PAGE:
Over at Tumblr I have an ongoing project I call Audio Litter. When I see a discarded CD, cassette, pair of earbuds, or other audio carrier or listening device, I snap a photo and post it. Simple. Most of the photos I’ve taken so far have been on my walk between my apartment in the St. George neighborhood of Staten Island and the SI Ferry terminal.
I was inspired by the changing character of our audio litter — more cheap earbuds, fewer CDs — and I had been thinking along the same lines as Atlantic writer Adrienne LaFrance who last year filed a piece on deteriorating CDs:
Disc drives are disappearing from newer models of laptops and cars. Many of the places we used to buy CDs—Tower Records, Sam Goody, Borders—are gone. The memory of jogging with a Discman in hand seems absurd now, but that rain-slicker-yellow Sony Sports model was once top of the line. Even the iPod that replaced it feels like a brick compared with its slim successors.
Yes, the ubiquity of a once dominant media is again receding. Like most of the technology we leave behind, CDs are are being forgotten slowly. Eventually, even the fragments disappear. No more metallic shards of broken discs glinting from the gutter. No more old strands of tape cassette tangled in tree branches like tinsel. We stop using old formats little by little. They stop working. We stop replacing them. And, before long, they’re gone.
But once I started keeping my eyes peeled for this musical trash, I was surprised at the number of CDs and even cassettes I found on sidewalks, streets, and medians. Of course, in my neighborhood there are a lot of cars, and older cars do still have players for these things. That would explain the shattered Belkin cassette adapter I found last December. But I expect to make fewer discoveries like these in the years ahead.
“Shock plunge in kid test scores,” screamed the New York Post in late July 2010. “New York City test scores plummet year after officials makes statewide exams tougher,” was the Daily News headline, while the sober New York Times went with, “Standards Raised, More Students Fail Tests.” At the time I was working for the United Federation of Teachers, the labor union that represents New York City’s public school teachers, so I remember the story well. In a way, it’s a simple cause-and-effect: after New York State education officials raised the standards for proficiency in math more kids failed the math test. But thanks to NYC’s commitment to open data we can dig into the test data and hopefully learn a little more about what happened in 2010.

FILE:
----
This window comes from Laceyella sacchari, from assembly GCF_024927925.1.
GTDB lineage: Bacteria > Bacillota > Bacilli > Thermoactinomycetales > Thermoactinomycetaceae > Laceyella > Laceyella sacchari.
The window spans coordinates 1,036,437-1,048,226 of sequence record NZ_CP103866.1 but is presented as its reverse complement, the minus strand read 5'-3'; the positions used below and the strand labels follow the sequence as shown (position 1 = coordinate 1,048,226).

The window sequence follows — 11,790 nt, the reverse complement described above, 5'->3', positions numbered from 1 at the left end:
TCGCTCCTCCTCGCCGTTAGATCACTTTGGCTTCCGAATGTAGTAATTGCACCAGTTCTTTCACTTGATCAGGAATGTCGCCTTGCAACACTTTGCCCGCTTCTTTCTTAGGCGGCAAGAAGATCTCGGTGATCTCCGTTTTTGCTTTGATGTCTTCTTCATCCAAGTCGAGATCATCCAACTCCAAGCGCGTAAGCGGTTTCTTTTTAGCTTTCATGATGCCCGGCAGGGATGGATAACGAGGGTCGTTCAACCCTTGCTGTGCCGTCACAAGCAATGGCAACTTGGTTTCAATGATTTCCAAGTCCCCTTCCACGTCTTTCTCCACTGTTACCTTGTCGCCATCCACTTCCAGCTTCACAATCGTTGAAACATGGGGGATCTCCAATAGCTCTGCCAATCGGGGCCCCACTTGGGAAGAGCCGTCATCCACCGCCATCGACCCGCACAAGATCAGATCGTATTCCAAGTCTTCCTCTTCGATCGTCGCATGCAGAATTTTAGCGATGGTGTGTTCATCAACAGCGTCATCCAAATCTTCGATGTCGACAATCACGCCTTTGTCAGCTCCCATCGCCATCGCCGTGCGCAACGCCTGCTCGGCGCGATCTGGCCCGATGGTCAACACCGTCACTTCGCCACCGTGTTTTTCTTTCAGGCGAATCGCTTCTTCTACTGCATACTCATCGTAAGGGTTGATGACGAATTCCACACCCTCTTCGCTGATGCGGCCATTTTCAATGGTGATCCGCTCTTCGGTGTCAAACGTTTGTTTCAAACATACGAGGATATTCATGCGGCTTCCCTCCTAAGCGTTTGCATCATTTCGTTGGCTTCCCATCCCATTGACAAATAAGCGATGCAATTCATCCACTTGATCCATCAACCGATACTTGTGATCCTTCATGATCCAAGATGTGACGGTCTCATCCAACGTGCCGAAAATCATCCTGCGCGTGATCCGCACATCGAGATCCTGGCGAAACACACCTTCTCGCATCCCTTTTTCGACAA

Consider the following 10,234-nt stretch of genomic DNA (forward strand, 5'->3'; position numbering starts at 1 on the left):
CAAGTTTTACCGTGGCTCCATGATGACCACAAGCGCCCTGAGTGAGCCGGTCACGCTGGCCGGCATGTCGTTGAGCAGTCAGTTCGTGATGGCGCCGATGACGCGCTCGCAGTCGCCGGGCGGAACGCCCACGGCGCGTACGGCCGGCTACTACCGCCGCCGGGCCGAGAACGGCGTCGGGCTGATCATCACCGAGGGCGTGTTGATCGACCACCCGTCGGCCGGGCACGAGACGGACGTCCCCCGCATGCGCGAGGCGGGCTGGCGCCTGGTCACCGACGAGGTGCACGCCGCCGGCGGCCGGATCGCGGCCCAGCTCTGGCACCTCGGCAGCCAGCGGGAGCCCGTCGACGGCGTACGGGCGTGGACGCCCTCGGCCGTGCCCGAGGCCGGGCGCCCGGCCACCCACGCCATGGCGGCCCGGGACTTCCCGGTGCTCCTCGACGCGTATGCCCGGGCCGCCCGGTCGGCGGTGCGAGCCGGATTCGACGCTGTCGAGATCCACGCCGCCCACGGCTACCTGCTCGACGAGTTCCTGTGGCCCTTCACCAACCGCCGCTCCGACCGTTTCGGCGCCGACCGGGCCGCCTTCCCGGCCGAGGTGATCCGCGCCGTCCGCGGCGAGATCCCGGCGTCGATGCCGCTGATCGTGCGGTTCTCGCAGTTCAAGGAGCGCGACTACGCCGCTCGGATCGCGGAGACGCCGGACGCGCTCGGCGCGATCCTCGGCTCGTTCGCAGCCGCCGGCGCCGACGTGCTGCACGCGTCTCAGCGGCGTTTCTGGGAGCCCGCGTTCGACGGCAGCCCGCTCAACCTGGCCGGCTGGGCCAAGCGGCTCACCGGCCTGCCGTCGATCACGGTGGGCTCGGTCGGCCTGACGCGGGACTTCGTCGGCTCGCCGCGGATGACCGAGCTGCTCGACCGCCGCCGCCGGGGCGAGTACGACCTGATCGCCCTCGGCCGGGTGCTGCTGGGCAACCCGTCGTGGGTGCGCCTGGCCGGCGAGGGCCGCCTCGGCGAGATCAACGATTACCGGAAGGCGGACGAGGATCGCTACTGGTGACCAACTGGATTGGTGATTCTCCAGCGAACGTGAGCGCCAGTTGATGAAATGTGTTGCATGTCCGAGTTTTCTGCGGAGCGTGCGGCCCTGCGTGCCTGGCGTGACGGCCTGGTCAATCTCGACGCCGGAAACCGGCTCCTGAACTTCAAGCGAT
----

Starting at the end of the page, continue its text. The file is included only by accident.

Continue reading Diving into the 2010 “shock plunge” in NYC math test scores
From June through December 2014, I served as the metadata intern at the American Museum of Natural History Research Library, working on their CLIR Hidden Collections project. My primary responsibility was evaluating archival content management systems to determine the best way to manage both EAD and EAC-CPF records. I mostly looked at ArchivesSpace, Access to Memory (AtoM), and xEAC.
I wrote a blog post about my work:
As somewhat-early adopters of the EAC-CPF schema the museum is a few steps ahead of the leading software applications for archives. Our robust records, created via Excel macros and stored on shared network drives, are waiting for a good home where they can interact with other archival records and help link together collections housed in various divisions within the museum. That potential repository is currently being built in some form or another, and it’s not yet ready for move-in. A couple of these applications get us some of the way there, so it’s possible that we may have to get creative with customizations, foot the bill for the development of new features, or link two systems together in order to firmly establish a place for our stuff.